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Wildland fires can be catastrophic for forests but also for homeowners and their property.  Fires are often caused by natural factors, but by far, the largest cause of wildfires is man-related.  Learning about wildfire prevention and what you can do to help will reduce the number of fires.  Preventing forest fires is everyone’s responsibility!  The Northeast Forest Fire Protection Commission's Prevention and Education Working Team (PEWT) offers several ways to take part.  See the Prevention section for more information.



HOT SPOT 

FIRE SEASON SITUATIONAL AWARENESS
Where can I locate detailed wildfire information for specific incidents?

Have you ever wondered where you could obtain more detailed information regarding active wildfires in the United States and Canada? As the wildfire season continues to escalate in the U.S., the website https://inciweb.nwcg.gov/ is a great source of incident information. You can query by state or fire name or simply click on the fire markers in each state to locate a specific incident. You will find up to date incident information, daily situation reports, maps, photos, road closure lists, media releases, community meeting announcements and much more by following additional agency links.


The Natural Resources Canada website: https://cwfis.cfs.nrcan.gc.ca/interactive-map is the go to site for obtaining the latest information regarding Canadian wildfire incidents. You can query active fires and locate them on a map with coordinates, obtain daily national wildland fire situation reports, view statistical information, daily fire danger and fire behavior and outlooks. Valuable links for member agencies will provide you with even more detailed incident information.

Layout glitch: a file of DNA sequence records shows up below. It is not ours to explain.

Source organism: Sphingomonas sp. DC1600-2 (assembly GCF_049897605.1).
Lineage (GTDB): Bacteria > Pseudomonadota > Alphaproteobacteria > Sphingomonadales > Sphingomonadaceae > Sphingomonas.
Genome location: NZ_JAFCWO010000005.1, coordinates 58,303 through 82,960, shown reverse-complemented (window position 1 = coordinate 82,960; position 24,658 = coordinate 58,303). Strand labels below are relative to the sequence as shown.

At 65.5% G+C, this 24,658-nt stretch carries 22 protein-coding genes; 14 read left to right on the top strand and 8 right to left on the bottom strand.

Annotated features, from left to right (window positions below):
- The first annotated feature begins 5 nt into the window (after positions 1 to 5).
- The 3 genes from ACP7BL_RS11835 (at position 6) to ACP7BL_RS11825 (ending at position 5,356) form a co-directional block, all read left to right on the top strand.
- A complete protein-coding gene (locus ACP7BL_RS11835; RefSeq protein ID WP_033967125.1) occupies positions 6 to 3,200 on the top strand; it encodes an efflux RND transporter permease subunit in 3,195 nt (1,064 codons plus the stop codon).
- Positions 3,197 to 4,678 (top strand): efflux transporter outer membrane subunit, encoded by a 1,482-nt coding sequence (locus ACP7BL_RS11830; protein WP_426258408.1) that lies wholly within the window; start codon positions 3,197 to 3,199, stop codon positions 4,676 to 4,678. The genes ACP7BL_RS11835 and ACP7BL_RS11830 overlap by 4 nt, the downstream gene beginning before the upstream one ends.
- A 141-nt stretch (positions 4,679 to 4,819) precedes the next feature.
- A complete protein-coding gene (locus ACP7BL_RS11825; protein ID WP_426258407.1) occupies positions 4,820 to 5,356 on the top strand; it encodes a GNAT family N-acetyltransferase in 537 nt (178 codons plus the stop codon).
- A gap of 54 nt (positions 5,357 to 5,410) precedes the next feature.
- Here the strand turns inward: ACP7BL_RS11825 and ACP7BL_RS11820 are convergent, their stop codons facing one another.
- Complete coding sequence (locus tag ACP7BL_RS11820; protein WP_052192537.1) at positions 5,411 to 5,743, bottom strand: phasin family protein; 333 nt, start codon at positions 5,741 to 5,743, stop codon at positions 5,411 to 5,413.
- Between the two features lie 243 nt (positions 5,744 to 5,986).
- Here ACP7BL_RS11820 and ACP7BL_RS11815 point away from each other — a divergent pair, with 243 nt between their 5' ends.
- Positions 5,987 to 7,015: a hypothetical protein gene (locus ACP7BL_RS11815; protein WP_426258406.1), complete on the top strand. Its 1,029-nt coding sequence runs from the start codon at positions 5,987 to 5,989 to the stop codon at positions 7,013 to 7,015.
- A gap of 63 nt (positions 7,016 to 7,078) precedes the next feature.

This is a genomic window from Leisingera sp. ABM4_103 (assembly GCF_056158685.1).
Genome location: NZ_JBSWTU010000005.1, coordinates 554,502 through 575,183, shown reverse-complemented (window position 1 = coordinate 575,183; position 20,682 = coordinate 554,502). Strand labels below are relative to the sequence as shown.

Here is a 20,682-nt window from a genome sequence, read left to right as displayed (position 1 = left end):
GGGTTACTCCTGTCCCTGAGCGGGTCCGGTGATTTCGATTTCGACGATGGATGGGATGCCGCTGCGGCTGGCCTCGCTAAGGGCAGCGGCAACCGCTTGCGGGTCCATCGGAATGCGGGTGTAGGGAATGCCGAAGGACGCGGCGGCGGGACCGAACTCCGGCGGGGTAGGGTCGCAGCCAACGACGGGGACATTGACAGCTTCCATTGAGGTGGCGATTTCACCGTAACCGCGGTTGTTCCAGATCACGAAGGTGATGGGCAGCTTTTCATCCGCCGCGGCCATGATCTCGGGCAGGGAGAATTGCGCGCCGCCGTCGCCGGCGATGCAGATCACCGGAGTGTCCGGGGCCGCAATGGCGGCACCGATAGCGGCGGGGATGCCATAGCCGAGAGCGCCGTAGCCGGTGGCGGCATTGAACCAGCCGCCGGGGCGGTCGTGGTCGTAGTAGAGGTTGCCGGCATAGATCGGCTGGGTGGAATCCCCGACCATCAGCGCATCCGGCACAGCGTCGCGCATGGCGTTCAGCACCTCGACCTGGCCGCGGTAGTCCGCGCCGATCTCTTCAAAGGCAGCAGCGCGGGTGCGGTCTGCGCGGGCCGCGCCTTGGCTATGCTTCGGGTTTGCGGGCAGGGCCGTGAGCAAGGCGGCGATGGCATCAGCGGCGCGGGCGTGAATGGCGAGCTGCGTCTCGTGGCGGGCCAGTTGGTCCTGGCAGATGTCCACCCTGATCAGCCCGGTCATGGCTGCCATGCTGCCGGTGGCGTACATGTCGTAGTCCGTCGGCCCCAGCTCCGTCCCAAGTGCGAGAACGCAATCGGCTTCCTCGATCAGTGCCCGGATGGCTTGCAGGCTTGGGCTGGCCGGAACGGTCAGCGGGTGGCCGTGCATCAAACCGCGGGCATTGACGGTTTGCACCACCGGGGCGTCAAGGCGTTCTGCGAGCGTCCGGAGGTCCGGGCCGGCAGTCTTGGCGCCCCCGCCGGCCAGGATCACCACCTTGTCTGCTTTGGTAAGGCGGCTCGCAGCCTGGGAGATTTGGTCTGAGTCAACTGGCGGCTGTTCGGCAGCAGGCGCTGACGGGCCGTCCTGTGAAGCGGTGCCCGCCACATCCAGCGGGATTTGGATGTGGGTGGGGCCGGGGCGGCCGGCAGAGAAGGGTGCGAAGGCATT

HOW TO BE "SAFE" DURING A SMOKEY BEAR EVENT

During the 2020 Coronavirus pandemic, it is difficult to do fire prevention events. However, with more people recreating outdoors (and severe drought in parts of the Northeast), the amount of human caused wildfire has increased.


One idea is to use an inflatable Smokey or a one-dimensional Smokey Bear sign rather than a costume. Follow local social distancing guidelines, wear a face covering and set up a table with Smokey Bear items away from the Smokey Bear display. This keeps the people who want photos with Smokey away from the people near the table. In both photos, the short-duration events were unannounced (to avoid having a large crowd) and held at visitor centers. The table and presenters hands were washed and disinfected often. posting these photos on social media after the event gets Smokey's fire prevention message important exposure.





MAKING A CASE FOR WILDFIRE PREVENTION

Here is the latest video about the advantages of a Fire Prevention Education Team:

The study in Florida stated:

“…if it had been possible to increase spending on wildfire prevention education between 2002-2007, an additional dollar spent on wildfire prevention education in Florida would have reduced wildfire related losses and suppression costs by $35 – a benefit to cost ratio of 35:1. This ratio may not be applicable to other states and prevention programs because of differences in fire regimes, values at risk, and suppression costs.”


www.srs.fs.usda.gov/pubs/38382


Looking at the concept of disaster preparedness, the Dept. of Homeland Security also did a study that suggested …” every dollar spent on disaster preparedness can save $4 in disaster response and recovery costs. For wildfires, the cost-benefit ratio may be even higher.”


www.americanprogress.org/issues/green/reports/2019/07/25/472639/before-the-fire/


Another important consideration is safety. Every fire that is prevented, eliminates the risk of a firefighter getting hurt or killed trying to suppress it.